Provost W.A. "Bud" Baeslack III announced, on November 4th, the appointment of Suzanne M. Rivera as
Case Western Reserve´s new vice president for research, effective this month.
Rivera, the university´s associate vice president for research since January 2011,
emerged as the top choice after an extensive process involving campuswide nominations
of internal university candidates. Since coming to CWRU, Rivera has distinguished herself
through a commitment to collaboration and a focus on systems and processes.
Read more about her.
Click here to view previous editions of Research Matters and Research News and Updates.
December 9, 2014
Department of Defense
The Department of Defense has announced the following new funding opportunities:
Guidance for Transferring Research Materials and Data
All data and materials transferred into and outside of the institution require either a Material Transfer Agreement (MTA), a Data Use Agreement (DUA), or both. Material Transfer Agreements are used for the transfer of tangible materials (cell lines, mice, metallurgical samples, biological specimens), whereas Data Use Agreements are used for electronic or hardcopy data (including Protected Health Information, de-identified patient data, and non-human data).
All MTAs and DUAs should be routed through the Technology Transfer Office by sending a request to Andrew Jarrell at firstname.lastname@example.org.
Readability Toolkit Available for Researchers
The Program for Readability In Science & Medicine (PRISM) has made a free plain language handbook for researchers illustrating why health literacy is important and how to improve the readability of consent forms and other participant materials.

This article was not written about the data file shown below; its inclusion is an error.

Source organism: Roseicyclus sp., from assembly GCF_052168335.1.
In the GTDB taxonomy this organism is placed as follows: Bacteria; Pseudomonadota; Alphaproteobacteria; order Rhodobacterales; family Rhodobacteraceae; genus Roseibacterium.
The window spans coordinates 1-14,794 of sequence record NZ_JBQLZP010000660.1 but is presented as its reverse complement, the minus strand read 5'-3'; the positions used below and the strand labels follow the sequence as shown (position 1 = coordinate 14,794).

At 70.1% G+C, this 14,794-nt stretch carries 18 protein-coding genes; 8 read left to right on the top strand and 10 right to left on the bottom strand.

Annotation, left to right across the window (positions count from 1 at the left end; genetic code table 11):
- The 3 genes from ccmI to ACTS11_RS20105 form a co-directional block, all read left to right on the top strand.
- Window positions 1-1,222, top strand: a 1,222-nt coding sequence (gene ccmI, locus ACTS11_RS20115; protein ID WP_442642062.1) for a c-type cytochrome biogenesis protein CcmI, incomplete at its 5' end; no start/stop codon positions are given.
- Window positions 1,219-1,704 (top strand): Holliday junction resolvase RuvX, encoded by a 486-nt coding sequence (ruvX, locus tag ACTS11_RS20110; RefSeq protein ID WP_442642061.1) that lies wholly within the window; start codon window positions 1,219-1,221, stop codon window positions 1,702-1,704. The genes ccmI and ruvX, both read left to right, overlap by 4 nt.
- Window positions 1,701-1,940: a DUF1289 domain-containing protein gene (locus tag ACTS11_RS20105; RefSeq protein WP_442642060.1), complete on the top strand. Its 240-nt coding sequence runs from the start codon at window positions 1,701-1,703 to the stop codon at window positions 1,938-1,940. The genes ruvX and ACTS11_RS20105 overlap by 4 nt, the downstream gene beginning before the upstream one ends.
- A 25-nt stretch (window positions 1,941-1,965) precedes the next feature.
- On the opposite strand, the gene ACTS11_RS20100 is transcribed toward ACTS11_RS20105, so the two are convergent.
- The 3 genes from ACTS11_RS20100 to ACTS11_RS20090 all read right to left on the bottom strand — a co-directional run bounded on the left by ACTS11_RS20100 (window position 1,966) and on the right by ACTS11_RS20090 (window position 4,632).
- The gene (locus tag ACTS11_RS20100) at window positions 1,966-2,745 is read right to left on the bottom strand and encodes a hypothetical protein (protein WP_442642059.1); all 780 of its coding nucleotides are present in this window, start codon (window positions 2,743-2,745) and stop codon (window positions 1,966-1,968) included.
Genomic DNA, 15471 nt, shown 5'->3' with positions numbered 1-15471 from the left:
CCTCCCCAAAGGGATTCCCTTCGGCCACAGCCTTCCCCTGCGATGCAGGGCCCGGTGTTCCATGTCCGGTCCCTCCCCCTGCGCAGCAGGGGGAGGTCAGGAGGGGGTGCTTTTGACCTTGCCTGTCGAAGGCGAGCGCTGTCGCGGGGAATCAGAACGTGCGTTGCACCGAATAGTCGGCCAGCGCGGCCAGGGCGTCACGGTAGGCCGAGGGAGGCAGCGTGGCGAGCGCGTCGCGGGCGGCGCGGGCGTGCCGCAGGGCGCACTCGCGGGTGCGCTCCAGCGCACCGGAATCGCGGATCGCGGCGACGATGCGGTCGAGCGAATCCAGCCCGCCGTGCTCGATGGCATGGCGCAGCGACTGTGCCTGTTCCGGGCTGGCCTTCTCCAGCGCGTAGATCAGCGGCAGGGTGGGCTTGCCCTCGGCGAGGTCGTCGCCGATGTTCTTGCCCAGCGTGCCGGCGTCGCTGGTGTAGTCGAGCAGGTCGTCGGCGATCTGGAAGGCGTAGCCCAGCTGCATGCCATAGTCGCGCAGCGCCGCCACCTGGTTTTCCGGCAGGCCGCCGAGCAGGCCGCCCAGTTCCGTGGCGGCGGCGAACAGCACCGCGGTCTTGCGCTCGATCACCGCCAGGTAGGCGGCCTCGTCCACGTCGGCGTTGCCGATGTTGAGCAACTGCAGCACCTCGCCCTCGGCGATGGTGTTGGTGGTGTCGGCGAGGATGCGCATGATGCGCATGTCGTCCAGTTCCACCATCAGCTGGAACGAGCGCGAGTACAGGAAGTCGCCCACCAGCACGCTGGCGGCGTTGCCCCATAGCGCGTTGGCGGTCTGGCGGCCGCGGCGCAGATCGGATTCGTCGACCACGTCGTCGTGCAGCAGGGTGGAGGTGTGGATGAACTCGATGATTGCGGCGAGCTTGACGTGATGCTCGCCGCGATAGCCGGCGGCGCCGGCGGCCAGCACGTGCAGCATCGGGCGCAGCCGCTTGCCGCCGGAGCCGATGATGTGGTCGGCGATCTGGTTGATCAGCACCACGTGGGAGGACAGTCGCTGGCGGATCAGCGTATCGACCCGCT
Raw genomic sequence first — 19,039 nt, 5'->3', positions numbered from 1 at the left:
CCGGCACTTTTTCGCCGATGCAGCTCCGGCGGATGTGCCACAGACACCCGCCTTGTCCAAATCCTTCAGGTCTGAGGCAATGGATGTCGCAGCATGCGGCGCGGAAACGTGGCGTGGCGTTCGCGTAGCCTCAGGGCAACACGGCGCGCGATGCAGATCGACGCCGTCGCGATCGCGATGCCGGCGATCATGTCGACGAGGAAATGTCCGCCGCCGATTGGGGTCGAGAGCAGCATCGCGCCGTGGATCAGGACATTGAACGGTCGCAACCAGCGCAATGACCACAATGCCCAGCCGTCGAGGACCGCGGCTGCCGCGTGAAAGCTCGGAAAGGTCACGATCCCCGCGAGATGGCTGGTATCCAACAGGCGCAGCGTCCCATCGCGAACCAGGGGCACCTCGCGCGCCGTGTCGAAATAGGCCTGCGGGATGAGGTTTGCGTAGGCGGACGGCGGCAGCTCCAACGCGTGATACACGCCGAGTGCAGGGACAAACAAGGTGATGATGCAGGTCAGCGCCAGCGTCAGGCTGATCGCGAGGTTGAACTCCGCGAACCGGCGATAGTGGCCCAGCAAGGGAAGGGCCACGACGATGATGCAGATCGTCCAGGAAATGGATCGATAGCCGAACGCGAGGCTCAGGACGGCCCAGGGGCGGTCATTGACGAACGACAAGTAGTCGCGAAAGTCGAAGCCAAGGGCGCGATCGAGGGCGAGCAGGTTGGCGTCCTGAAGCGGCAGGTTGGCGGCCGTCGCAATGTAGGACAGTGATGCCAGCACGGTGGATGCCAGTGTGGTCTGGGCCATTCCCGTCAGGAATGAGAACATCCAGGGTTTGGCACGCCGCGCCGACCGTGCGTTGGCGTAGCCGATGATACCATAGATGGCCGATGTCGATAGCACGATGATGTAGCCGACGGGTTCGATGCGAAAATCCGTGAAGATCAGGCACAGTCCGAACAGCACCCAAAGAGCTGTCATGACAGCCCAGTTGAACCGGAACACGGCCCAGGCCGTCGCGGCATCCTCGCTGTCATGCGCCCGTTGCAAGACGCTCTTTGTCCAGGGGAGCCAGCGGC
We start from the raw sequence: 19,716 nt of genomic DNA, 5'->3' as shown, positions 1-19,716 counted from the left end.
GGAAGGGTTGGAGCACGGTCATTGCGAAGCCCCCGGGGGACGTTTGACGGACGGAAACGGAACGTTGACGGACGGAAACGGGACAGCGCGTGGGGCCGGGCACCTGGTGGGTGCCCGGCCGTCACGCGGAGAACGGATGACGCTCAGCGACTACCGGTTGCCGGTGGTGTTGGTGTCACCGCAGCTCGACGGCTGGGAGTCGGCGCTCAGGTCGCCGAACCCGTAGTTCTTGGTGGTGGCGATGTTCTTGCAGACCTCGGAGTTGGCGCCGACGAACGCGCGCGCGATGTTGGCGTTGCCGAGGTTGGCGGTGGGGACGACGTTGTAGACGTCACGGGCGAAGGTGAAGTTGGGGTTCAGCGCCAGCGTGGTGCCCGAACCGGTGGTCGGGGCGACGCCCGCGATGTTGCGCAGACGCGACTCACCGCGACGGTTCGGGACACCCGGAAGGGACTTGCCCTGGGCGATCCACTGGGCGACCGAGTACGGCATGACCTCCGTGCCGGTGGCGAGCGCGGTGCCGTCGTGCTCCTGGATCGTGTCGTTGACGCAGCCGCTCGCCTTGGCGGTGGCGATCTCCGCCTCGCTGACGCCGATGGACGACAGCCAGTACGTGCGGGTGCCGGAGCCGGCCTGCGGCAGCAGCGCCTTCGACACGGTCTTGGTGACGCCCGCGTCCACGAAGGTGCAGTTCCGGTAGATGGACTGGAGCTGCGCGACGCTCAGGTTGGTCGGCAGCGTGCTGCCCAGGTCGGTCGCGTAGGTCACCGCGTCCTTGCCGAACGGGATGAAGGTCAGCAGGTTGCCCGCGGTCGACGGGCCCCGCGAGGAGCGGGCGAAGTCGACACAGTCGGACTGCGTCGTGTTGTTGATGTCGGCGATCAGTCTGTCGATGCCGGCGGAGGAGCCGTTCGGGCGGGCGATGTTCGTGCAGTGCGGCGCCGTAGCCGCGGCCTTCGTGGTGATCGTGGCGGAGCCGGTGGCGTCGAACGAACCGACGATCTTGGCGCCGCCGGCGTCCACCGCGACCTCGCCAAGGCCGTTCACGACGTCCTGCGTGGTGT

Research Performance Progress Report Required for Non-SNAP Progress Reports Beginning October 17, 2014
The National Institutes of Health (NIH) currently requires use of the federal wide progress reporting format — known as the RPPR (Research Performance Progress Report) — to submit progress reports for Streamlined Non-competing Award Process (SNAP), fellowship, and multi-year funded awards. In April NIH opened the RPPR for use for all Type 5 Non-SNAP progress reports in anticipation of an October 2014 requirement for RPPR use.
Now, it’s official — all type 5 non-SNAP progress reports submitted on or after October 17, 2014 need to be submitted through the RPPR module of eRA Commons. This announcement is part of NIH’s ongoing transition to requiring the use of the federal government-wide RPPR format for all progress reporting.
NIH’s website on the RPPR provides information on the why, what, and when of the RPPR, with a handy table that lets you know for which types of grants the RPPR is now required, and for which it is still optional.
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